What Does A Converter Do In An RV?

If you’re new to RVing or you’re in a situation where you are troubleshooting electronic issues with your rig, you’re probably wondering: what does a converter do in an RV?

An RV converter converts 120-volt AC power from an outlet (like shore power at an RV campsite or a residential power socket) into 12-volt DC power that is used by your RV’s electronics, and also charges your RV’s batteries while you’re plugged in to an external power source.

Your RV’s power converter is a critical component of your RV’s electrical system, so it’s important that it stays functioning properly.

We’ll cover the ins and outs of what RV power converters do in this guide.

What Does An RV Power Converter Do?

An RV power converter has two main functions:

An RV Converter Converts Power For Your RV

As the name implies, your RV converter’s main job is to convert power.

When you plug your RV into an external power source, you’re getting standard 120-volt power.  Your RV needs 12-volt DC power to run things like lights, fans, and other electrical items inside your RV, and this is where your RV converter comes in.

The RV converter simply converts 120-volt power to 12-volt DC power so it can be used by your RV.

Your RV Converter Charges Your RV Batteries While Plugged In

While plugged into shore power, your RV power converter will charge your RV’s batteries in addition to powering the 12-volt items that are normally run on battery power.

Charging RV batteries without a converter can be a time-consuming process and takes extra work, so having a converter that does this job is both practical and convenient.

The RV Converter Distributes Voltage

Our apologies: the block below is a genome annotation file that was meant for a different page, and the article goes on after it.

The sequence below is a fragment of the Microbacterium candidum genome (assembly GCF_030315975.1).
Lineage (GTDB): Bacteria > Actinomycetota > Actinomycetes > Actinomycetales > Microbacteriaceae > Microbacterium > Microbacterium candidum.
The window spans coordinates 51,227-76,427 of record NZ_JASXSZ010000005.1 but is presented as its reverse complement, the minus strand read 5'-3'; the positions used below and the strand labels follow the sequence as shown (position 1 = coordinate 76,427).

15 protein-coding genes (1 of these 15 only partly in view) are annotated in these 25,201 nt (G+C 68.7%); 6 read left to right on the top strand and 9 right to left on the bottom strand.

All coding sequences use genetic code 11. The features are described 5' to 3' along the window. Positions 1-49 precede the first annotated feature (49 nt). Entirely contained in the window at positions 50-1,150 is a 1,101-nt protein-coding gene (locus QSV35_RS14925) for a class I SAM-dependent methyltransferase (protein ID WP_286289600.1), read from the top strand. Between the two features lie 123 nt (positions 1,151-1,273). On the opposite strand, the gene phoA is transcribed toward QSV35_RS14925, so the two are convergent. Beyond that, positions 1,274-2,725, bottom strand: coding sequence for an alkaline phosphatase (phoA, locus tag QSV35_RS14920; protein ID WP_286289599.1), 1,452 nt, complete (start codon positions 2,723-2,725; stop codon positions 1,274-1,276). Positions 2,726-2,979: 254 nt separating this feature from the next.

The RV converter distributes the converted DC voltage to your RV’s DC-powered components and distributes the incoming AC voltage to your AC-powered appliances through the breaker panel.

How Does An RV Power Converter Work?

Distribution Panel RV Power Converter

The operation of an RV power converter is simple: when your RV is plugged into shore power (such as a power receptacle at your home or on an RV campsite), the RV converter kicks in and converts the AC power to the DC power needed by your RV’s 12-volt electrical components, while simultaneously charging your RV batteries.

In most cases, there are no additional steps you need to take or switches to turn on in order to engage your RV converter- just plug in your RV and you’re good to go.

Running An RV Converter Without A Battery

You can run your RV converter without a battery hooked up, but it has more drawbacks than benefits.

You can read more about this in our guide: will an RV converter work without a battery?

How To Find Your RV Converter

Most often your RV converter is located near or under the electrical control panel in your rig, but there are many different locations it might be in depending on the year, make, and model of your RV.

See our guide, where is the power converter in my RV, for more info on how to find it.

Different Types Of RV Converters